NEW YORK–The problems facing Lintas: New York as it now struggles to hold on to its $25-40-million IBM Personal Computer Co. business serve to emphas" data-categories = "" data-popup = "" data-ads = "Yes" data-company = "[]" data-outstream = "yes" data-auth = "" >

As ill winds blow, Lintas seeks to right itself By Cathy Taylo

NEW YORK–The problems facing Lintas: New York as it now struggles to hold on to its $25-40-million IBM Personal Computer Co. business serve to emphas

It’s not as though the Interpublic Group shop hasn’t been trying to right itself. Its continuing problems have come about despite major changes in the New York office in the last several years. A new troika of executives– Tony Miller, who used to head the agency’s successful MacLaren:Lintas operation in Toronto; F. Stone Roberts, the office’s president; and executive vp/ chief creative officer Tony DeGregorio–have run the office since 1991. In September of 1992, the office underwent a restructuring into interdisciplinary Client Business Units (CBUs) meant to be small, entrepreneurial agencies within an agency. The system has helped with some clients, particularly Johnson & Johnson and Maybelline. Yet others, such as IBM and Diet Coke, each going through brand identity crises of their own, have continued to founder. The loss of another mega-brand, Mastercard, in August 1992, served as a catalyst for the CBU operating structure. (Ironically, the shop won a silver Effie at last week’s ceremonies honoring ad effectiveness. The entry was submitted by the client.)
Lintas executives defend their track record and their efforts at making Lintas more than just another big, lumbering agency. “The frustration of IBM is that it detracts from the very real progress that we’ve made in so many areas,” Miller said last week. He went on to note that the shop has replaced the revenues it lost when MasterCard walked and that its reel has improved. “The overall client attitude towards our work is extremely positive.”
Yet many people familiar with the shop are quick to point to numerous signs that Lintas hasn’t yet put its house in order, particularly in creative where DeGregorio has held the top post since 1991. The charge? That DeGregorio, who can be a polarizing individual, has concentrated so much on Diet Coke that he may not be giving the agency the broad creative leadership it needs. His concentration on Diet Coke appears to be twofold, driven on the one hand by IPG’s well-known problems with its cornerstone client. On the other hand there are problems generated by his own desire to be the creator of a winning campaign, people familiar with the situation said. The best evidence of this is that he has rafted to hire a senior creative to take over day-today on the account–a spot that has been vacant for two years. Last week, Miller said he couldn’t discuss reports that the shop is about to hire creatives to bolster the account.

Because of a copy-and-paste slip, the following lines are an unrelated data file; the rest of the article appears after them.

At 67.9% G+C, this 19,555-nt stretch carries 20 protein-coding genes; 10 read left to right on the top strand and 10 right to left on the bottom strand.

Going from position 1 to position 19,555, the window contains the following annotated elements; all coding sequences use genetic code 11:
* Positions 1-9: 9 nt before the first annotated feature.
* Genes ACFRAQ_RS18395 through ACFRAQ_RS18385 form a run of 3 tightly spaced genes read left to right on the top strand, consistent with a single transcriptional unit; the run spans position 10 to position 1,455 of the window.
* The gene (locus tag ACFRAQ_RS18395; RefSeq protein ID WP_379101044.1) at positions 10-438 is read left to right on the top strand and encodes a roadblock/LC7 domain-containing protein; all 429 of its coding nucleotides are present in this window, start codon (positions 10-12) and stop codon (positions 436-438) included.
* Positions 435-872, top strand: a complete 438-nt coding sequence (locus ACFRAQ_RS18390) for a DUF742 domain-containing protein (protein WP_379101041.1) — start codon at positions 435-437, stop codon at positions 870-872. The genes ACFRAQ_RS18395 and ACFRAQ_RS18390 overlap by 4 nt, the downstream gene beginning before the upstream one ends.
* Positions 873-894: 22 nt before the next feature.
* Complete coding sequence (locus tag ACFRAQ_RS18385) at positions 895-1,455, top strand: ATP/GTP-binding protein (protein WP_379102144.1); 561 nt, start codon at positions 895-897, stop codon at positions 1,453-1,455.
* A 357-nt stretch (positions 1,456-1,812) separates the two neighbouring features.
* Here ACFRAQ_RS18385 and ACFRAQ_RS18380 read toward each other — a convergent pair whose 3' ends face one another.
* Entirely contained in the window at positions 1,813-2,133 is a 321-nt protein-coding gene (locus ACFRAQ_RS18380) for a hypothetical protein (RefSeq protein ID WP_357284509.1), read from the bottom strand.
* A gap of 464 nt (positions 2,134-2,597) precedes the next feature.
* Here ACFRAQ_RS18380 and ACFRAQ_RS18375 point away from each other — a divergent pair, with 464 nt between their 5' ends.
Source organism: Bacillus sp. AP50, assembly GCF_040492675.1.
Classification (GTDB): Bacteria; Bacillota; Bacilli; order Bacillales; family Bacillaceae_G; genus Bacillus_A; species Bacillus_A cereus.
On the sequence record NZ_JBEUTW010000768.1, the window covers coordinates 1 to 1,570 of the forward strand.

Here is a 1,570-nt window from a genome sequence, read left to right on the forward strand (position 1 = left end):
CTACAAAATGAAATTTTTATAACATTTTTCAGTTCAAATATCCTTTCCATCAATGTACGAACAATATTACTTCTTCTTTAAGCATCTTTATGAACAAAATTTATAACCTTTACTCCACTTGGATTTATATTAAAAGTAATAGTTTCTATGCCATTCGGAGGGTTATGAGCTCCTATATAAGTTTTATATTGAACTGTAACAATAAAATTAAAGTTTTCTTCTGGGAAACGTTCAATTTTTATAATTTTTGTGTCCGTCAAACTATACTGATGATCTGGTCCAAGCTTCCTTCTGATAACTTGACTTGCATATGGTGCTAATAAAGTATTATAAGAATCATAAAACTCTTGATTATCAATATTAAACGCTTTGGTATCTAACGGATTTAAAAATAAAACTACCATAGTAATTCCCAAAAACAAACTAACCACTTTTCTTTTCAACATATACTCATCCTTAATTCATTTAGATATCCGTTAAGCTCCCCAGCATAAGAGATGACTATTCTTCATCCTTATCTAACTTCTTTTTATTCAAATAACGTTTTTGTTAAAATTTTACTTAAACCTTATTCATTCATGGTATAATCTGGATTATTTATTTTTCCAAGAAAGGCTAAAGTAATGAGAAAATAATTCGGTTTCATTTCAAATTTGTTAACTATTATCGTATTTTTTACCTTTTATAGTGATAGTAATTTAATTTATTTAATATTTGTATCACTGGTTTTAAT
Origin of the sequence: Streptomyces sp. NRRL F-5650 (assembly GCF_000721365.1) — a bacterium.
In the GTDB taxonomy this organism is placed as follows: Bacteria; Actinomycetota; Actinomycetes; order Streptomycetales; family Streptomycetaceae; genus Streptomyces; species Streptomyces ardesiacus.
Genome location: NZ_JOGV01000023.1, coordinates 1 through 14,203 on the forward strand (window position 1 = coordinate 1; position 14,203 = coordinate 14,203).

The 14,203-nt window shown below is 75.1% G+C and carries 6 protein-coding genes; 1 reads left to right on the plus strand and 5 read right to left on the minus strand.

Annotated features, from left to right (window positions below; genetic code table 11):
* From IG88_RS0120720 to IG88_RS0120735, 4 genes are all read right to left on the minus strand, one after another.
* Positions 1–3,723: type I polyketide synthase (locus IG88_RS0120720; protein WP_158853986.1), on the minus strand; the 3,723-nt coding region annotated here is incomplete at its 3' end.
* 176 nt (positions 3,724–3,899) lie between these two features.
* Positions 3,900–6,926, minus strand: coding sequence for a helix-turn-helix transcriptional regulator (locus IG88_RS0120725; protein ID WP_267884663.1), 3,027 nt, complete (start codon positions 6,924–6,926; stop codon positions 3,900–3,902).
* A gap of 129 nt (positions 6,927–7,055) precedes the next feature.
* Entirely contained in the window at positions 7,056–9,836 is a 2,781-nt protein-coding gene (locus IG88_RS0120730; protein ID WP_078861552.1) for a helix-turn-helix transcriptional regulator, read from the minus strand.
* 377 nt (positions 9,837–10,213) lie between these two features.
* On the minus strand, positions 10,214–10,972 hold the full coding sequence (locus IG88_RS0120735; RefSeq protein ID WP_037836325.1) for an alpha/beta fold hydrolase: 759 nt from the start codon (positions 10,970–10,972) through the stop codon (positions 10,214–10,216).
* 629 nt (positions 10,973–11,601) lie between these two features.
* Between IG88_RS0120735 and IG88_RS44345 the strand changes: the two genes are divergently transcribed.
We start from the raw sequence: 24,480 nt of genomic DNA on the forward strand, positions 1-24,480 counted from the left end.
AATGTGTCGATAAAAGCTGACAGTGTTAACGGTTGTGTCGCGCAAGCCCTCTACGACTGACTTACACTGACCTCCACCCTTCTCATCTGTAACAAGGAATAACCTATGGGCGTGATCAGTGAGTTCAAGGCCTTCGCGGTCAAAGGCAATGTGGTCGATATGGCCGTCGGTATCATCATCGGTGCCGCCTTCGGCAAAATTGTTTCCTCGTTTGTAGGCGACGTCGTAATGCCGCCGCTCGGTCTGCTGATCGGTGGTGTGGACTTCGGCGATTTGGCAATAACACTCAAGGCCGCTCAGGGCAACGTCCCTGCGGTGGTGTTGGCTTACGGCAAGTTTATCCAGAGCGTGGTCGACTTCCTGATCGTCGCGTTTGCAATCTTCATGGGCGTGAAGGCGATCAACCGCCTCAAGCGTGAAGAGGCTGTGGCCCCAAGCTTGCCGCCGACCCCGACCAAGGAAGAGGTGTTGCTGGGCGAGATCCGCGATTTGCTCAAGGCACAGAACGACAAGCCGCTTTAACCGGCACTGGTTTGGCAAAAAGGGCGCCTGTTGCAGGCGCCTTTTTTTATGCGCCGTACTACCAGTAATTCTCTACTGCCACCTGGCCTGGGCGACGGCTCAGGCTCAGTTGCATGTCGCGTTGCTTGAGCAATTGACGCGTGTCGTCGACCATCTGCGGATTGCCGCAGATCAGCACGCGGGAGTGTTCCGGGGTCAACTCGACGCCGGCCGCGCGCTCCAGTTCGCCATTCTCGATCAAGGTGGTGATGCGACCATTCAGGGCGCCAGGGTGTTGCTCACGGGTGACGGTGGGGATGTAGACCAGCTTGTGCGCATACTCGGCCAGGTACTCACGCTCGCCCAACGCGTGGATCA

Meanwhile, DeGregorio’s gamble hasn’t exactly paid off. While his “Just for the Taste of It” campaign, starring Paula Abdul, Elton John and the latest special effects, appeared to have been a relative success, “Taste It All” has disappeared from the airwaves during the vital summer season without a trace, leaving DeGregorio and his associates to retool the campaign. Coca-Cola executives have been publicly supportive of Lintas characterizing the situation as “Much ado about nothing.”
Meanwhile, other creative trouble spots, ranging from Lipton to Molson have emerged. The situation is so bad, Lintas insiders say, that they fully expect Lintas to search for a DeGregorio replacement in the next few months. “There’s no question that Tony’s talents have been diverted by (former client) MasterCard and throughout by Diet Coke,” Miller admitted. However, he said that DeGregorio’s position was secure. De Gregorio could not be reached.
Now the question becomes whether Lintas can rally quickly enough to save the crown jewel of its vast IBM business. The shop may have let pass a legitimate opportunity to please the client when talks fell through with creative Ken Segall. He is a well-regarded computer vet who had worked at Lord, Geller, Federico, Einstein with IBM PC Co. vp/ communications C. Ray Freeman for a period in the 1980s. Miller played down the significance of this event and perhaps rightly so. With Lintas already at work on a PC company relaunch campaign, the Segall plan would have been designed to help Lintas after the relaunch campaign was completed.
Strangely enough, the talks fell through over Segall’s interest in creating what on the face of it looked like an elite, computer-focused CBU–similar to the kind of discrete unit Steve Hayden established for Apple when he and the account first moved to BBDO/ West. Lintas executives’ refusal to grant that sort of autonomy were among the factors that caused the deal to fall through. Miller said that agency and client mutually agreed not to pursue it.
Now, as Lintas tries to retain the IBM PC business it also has to deal with a simple twist of fate as well. Lintas must accomplish the task without Kevin O’Neill, the agency’s IBM group executive vp/group creative director who was forced to take a temporary leave several months ago for medical reasons.
It will be a significant challenge for a shop that has had difficulty in handling crisis, but Miller stands by the structure of Lintas under the new system, with very few caveats. “I think we’ve got the vision right,” he said.
Copyright Adweek L.P. (1993)